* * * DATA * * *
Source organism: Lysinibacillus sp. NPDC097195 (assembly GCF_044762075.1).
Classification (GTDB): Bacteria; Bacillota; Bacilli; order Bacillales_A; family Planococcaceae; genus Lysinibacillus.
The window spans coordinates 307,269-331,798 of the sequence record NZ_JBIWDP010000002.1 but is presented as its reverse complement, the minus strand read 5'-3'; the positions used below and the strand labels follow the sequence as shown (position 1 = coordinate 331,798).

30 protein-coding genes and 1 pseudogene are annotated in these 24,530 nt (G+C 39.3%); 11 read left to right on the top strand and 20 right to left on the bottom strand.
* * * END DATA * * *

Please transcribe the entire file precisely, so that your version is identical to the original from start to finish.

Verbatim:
Source organism: Lysinibacillus sp. NPDC097195 (assembly GCF_044762075.1).
Classification (GTDB): Bacteria; Bacillota; Bacilli; order Bacillales_A; family Planococcaceae; genus Lysinibacillus.
The window spans coordinates 307,269-331,798 of the sequence record NZ_JBIWDP010000002.1 but is presented as its reverse complement, the minus strand read 5'-3'; the positions used below and the strand labels follow the sequence as shown (position 1 = coordinate 331,798).

30 protein-coding genes and 1 pseudogene are annotated in these 24,530 nt (G+C 39.3%); 11 read left to right on the top strand and 20 right to left on the bottom strand.